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Bacchus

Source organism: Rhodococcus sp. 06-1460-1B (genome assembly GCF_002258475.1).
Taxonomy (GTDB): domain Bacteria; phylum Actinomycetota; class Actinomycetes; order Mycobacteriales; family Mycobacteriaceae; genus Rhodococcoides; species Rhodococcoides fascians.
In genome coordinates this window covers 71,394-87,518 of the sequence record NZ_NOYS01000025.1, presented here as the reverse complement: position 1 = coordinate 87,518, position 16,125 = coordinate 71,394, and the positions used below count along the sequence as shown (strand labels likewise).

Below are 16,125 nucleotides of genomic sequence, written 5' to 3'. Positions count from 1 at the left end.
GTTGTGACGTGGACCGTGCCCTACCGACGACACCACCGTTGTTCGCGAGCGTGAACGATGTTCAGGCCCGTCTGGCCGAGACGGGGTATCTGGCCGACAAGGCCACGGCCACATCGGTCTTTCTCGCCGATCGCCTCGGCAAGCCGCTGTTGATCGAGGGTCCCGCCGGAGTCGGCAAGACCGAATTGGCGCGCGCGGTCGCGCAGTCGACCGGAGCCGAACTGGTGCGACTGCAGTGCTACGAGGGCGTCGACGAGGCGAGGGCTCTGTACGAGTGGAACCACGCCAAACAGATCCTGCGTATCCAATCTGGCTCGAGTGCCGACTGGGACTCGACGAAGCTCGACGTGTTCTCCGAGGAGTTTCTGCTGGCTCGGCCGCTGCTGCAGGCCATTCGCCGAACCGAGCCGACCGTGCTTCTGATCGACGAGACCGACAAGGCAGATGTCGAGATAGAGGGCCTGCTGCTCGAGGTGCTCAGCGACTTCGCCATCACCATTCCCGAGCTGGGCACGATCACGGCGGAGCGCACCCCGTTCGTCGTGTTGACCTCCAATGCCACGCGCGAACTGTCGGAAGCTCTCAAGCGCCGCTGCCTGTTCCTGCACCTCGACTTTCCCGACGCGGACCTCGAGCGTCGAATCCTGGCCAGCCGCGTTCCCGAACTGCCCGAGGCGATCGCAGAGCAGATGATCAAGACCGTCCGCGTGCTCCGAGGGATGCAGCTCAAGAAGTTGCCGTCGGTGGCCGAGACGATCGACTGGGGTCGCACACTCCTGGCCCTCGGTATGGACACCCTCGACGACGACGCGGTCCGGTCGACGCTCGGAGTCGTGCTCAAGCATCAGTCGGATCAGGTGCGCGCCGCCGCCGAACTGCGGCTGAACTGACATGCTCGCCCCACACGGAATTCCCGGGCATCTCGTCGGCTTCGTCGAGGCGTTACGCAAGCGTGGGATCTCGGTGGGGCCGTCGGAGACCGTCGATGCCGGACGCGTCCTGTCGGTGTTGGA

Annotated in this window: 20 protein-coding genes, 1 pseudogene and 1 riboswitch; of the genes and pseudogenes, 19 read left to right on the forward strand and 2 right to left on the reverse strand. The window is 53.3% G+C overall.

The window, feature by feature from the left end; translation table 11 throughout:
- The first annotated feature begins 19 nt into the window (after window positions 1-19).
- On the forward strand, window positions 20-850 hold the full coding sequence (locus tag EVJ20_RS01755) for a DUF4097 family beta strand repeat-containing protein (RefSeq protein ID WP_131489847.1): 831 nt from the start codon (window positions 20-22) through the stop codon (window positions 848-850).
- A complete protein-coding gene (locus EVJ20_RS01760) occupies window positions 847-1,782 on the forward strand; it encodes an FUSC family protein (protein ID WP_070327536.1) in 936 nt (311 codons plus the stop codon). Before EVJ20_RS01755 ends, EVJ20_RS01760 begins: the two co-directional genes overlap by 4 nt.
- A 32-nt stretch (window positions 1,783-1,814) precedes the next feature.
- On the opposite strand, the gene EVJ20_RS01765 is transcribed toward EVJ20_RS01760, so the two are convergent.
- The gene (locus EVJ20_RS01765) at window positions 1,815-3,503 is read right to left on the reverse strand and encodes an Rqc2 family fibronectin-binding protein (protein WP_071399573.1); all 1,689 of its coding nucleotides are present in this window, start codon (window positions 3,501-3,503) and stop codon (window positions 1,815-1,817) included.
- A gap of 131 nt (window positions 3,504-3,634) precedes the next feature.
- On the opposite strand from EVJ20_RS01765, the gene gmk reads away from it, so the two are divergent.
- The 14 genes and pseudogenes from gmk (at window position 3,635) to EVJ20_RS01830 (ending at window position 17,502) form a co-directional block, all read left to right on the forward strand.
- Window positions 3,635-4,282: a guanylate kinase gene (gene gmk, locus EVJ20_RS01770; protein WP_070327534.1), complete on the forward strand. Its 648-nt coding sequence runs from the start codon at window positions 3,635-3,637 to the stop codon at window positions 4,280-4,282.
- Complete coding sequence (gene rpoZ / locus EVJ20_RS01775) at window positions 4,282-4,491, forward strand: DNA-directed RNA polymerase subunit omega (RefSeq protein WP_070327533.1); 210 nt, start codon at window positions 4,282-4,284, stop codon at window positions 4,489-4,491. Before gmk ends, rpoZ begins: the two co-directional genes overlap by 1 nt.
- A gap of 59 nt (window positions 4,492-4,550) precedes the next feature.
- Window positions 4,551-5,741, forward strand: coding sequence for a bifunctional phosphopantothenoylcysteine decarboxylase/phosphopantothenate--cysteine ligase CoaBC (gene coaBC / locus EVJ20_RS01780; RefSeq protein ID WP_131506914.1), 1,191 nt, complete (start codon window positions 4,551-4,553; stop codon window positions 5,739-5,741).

Dionusos; later Bakchos, the Feast of Bacchus; Dionusia: The god of wine. His worship had extended over the whole Greek and Roman world centuries before the Christian era, and had degenerated into an orgy of drunkenness and unnamable immoralities, possibly under the influence of oriental Baal worship, such as the Hebrew prophets condemned. It has been surmised that Dionysus was originally not a Greek, but an oriental deity. His worship had been introduced into Egypt, perhaps by the Ptolemies, and Ptolemy Philopator (222-204 BC) had branded the Jews there with his emblem, the sign of the ivy. When [[Antiochus Epiphanes]] made his assault upon Jerusalem in the year 168 BC, he determined to extirpate the worship of Yahweh, which he recognized as the strength of the Jewish resistance, and to replace it by Greek religion. All worship of Yahweh and the observance of Jewish rites, such as the Sabbath and circumcision, were prohibited. Heathen worship was set up all over Judea, and in the